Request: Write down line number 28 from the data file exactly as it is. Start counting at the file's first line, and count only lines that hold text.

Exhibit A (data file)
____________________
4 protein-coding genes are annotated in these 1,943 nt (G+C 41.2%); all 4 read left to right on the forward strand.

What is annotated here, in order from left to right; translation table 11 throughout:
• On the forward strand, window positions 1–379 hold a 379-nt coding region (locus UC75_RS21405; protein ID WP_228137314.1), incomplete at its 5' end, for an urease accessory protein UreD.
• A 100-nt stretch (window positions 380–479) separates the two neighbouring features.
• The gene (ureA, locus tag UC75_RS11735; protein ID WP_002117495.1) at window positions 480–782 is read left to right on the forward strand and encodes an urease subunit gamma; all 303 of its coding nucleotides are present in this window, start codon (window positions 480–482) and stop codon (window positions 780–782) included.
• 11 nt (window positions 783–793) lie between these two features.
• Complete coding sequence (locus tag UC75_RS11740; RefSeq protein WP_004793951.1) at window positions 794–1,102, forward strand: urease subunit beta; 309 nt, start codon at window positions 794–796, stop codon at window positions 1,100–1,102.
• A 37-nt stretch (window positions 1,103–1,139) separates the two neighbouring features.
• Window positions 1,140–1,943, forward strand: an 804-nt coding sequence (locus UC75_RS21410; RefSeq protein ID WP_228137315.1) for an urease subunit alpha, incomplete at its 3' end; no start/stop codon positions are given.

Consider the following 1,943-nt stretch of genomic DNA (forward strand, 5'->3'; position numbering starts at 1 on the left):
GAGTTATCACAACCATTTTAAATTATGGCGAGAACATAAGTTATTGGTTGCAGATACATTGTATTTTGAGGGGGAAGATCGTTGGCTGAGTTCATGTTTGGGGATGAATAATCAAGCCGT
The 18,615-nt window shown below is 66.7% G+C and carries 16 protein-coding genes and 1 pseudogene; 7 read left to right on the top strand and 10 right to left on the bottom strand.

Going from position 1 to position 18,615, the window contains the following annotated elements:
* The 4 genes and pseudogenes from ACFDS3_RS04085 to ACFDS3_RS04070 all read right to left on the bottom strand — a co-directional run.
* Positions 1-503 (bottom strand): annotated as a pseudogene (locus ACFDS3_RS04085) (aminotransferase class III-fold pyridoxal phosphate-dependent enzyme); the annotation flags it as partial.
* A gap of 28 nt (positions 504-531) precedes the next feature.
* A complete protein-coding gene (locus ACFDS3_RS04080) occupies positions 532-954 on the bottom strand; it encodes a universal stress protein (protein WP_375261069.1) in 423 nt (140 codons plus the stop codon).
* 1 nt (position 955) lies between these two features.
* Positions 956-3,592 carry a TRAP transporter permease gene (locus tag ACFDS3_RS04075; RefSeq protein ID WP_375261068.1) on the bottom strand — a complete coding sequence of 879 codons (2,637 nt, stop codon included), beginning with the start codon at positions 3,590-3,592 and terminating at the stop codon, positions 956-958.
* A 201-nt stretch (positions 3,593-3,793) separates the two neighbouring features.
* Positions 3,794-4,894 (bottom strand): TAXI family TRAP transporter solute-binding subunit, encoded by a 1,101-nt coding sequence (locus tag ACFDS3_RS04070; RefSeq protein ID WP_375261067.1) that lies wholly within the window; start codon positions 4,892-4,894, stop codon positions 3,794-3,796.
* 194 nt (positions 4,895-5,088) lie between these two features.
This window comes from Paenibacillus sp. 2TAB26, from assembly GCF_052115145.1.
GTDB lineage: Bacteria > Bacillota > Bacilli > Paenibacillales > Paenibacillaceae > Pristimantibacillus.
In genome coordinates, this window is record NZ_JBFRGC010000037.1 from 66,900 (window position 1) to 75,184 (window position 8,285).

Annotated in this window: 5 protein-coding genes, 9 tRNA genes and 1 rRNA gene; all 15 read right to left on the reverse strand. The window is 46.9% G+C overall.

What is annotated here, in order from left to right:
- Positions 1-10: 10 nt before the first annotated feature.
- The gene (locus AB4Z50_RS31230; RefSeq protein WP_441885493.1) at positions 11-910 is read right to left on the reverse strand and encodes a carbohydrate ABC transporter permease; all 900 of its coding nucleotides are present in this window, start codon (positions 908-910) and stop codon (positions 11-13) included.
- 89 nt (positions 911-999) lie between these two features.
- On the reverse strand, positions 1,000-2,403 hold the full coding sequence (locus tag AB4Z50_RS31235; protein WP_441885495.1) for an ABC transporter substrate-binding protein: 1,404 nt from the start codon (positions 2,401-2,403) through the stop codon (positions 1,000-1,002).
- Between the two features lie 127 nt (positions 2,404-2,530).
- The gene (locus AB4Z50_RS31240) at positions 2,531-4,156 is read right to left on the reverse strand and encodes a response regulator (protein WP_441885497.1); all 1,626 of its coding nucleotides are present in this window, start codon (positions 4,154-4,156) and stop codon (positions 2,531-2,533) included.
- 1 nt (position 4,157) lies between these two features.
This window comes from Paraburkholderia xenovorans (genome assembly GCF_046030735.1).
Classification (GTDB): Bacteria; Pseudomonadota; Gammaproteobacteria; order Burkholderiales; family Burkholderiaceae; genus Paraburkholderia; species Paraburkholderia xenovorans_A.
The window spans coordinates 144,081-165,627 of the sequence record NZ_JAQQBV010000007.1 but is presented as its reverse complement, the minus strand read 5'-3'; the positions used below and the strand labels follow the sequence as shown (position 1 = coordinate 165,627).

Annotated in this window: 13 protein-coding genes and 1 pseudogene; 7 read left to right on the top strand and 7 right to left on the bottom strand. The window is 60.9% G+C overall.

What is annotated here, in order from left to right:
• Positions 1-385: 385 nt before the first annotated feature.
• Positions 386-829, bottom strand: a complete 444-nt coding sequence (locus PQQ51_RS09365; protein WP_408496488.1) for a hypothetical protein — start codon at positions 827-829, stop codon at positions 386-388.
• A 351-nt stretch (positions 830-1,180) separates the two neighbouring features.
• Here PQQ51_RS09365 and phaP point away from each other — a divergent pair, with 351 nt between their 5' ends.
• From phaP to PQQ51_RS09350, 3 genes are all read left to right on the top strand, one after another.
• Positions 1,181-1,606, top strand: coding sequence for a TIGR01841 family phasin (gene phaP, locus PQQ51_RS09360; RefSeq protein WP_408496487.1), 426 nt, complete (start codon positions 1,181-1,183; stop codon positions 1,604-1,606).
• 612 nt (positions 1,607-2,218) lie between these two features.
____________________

- Positions 1-10: 10 nt before the first annotated feature.